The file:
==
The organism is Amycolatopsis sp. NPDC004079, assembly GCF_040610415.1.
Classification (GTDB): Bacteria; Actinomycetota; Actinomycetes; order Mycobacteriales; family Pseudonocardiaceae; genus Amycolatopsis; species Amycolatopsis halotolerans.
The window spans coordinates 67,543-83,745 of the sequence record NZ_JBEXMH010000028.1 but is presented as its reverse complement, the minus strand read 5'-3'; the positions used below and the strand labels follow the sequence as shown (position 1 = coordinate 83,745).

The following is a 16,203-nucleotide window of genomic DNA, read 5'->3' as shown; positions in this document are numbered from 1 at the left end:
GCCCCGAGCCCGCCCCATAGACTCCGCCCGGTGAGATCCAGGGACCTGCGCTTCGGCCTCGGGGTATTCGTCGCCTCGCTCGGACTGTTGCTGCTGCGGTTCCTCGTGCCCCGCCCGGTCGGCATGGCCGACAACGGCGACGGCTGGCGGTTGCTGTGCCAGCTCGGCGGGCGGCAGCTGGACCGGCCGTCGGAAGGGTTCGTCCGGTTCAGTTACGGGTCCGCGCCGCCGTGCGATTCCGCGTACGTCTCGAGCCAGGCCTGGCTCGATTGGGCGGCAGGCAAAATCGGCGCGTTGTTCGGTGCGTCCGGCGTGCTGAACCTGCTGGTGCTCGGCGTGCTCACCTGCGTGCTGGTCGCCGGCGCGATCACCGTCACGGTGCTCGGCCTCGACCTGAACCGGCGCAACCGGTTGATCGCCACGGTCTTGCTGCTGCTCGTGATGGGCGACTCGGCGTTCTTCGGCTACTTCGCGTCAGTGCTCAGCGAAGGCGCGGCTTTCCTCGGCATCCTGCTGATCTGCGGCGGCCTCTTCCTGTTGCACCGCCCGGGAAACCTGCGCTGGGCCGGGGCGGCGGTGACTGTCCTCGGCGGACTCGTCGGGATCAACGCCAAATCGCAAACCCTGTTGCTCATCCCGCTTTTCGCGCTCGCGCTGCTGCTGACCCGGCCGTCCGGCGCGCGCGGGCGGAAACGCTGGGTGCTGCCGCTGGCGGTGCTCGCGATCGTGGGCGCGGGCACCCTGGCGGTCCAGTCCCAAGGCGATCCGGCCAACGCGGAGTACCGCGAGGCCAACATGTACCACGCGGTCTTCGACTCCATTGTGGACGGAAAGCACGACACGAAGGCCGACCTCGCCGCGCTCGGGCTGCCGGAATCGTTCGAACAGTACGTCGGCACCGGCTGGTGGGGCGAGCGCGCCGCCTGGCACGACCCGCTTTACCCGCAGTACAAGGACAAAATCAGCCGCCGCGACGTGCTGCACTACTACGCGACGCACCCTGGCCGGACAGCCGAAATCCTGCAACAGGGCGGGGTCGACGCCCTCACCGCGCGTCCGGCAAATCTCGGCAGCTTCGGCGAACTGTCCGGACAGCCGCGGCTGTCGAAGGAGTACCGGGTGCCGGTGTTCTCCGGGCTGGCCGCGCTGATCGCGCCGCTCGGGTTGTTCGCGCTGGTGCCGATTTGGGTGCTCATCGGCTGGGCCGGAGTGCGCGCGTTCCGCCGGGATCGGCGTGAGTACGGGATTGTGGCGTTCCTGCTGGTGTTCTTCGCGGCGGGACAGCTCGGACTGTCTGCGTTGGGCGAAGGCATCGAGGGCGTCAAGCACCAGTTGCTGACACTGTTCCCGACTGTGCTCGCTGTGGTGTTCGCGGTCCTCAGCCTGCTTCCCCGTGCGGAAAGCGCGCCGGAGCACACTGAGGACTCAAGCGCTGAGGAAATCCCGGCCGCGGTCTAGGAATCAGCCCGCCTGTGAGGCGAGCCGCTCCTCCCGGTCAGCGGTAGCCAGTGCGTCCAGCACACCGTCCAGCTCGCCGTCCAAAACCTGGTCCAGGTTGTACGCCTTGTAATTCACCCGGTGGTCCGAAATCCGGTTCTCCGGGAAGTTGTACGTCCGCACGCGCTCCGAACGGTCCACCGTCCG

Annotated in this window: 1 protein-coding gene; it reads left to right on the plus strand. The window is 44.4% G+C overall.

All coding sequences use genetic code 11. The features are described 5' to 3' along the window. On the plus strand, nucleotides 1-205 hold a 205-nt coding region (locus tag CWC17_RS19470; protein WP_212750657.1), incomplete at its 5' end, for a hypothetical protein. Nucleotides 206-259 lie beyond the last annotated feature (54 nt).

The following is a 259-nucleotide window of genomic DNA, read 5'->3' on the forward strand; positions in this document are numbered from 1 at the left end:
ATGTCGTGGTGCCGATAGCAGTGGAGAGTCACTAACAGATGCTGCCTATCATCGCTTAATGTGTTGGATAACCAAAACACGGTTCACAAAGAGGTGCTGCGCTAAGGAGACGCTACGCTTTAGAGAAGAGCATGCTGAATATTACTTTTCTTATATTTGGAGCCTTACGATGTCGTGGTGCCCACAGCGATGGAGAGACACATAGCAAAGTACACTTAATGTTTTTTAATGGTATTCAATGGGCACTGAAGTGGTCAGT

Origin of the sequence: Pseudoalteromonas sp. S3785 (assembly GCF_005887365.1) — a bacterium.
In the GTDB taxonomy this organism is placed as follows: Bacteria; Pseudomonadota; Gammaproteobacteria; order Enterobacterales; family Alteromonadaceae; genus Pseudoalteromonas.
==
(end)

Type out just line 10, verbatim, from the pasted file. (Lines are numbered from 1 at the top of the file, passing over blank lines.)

Origin of the sequence: Pseudoalteromonas sp. S3785 (assembly GCF_005887365.1) — a bacterium.